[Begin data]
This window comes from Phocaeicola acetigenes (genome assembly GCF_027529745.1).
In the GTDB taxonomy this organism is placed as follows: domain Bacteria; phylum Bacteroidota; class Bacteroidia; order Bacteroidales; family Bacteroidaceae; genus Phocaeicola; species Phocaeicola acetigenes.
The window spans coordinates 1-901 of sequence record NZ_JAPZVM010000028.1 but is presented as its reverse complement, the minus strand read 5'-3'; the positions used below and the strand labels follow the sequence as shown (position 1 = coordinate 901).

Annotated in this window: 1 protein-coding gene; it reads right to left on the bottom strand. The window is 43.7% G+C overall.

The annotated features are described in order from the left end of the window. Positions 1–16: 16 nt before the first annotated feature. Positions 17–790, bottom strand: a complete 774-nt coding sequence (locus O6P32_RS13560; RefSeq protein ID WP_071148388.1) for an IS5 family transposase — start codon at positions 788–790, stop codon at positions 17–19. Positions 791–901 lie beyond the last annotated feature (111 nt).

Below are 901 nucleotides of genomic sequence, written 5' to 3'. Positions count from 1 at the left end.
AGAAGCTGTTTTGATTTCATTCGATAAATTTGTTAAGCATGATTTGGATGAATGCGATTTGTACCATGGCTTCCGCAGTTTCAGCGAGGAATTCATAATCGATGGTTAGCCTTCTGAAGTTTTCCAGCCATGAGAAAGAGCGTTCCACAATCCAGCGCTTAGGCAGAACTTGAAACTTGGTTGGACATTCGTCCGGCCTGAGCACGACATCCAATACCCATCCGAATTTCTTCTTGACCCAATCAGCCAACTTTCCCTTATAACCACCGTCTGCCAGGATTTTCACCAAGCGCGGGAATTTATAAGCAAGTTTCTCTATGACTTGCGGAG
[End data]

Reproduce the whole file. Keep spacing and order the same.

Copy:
This window comes from Phocaeicola acetigenes (genome assembly GCF_027529745.1).
In the GTDB taxonomy this organism is placed as follows: domain Bacteria; phylum Bacteroidota; class Bacteroidia; order Bacteroidales; family Bacteroidaceae; genus Phocaeicola; species Phocaeicola acetigenes.
The window spans coordinates 1-901 of sequence record NZ_JAPZVM010000028.1 but is presented as its reverse complement, the minus strand read 5'-3'; the positions used below and the strand labels follow the sequence as shown (position 1 = coordinate 901).

Annotated in this window: 1 protein-coding gene; it reads right to left on the bottom strand. The window is 43.7% G+C overall.

The annotated features are described in order from the left end of the window. Positions 1–16: 16 nt before the first annotated feature. Positions 17–790, bottom strand: a complete 774-nt coding sequence (locus O6P32_RS13560; RefSeq protein ID WP_071148388.1) for an IS5 family transposase — start codon at positions 788–790, stop codon at positions 17–19. Positions 791–901 lie beyond the last annotated feature (111 nt).

Below are 901 nucleotides of genomic sequence, written 5' to 3'. Positions count from 1 at the left end.
AGAAGCTGTTTTGATTTCATTCGATAAATTTGTTAAGCATGATTTGGATGAATGCGATTTGTACCATGGCTTCCGCAGTTTCAGCGAGGAATTCATAATCGATGGTTAGCCTTCTGAAGTTTTCCAGCCATGAGAAAGAGCGTTCCACAATCCAGCGCTTAGGCAGAACTTGAAACTTGGTTGGACATTCGTCCGGCCTGAGCACGACATCCAATACCCATCCGAATTTCTTCTTGACCCAATCAGCCAACTTTCCCTTATAACCACCGTCTGCCAGGATTTTCACCAAGCGCGGGAATTTATAAGCAAGTTTCTCTATGACTTGCGGAG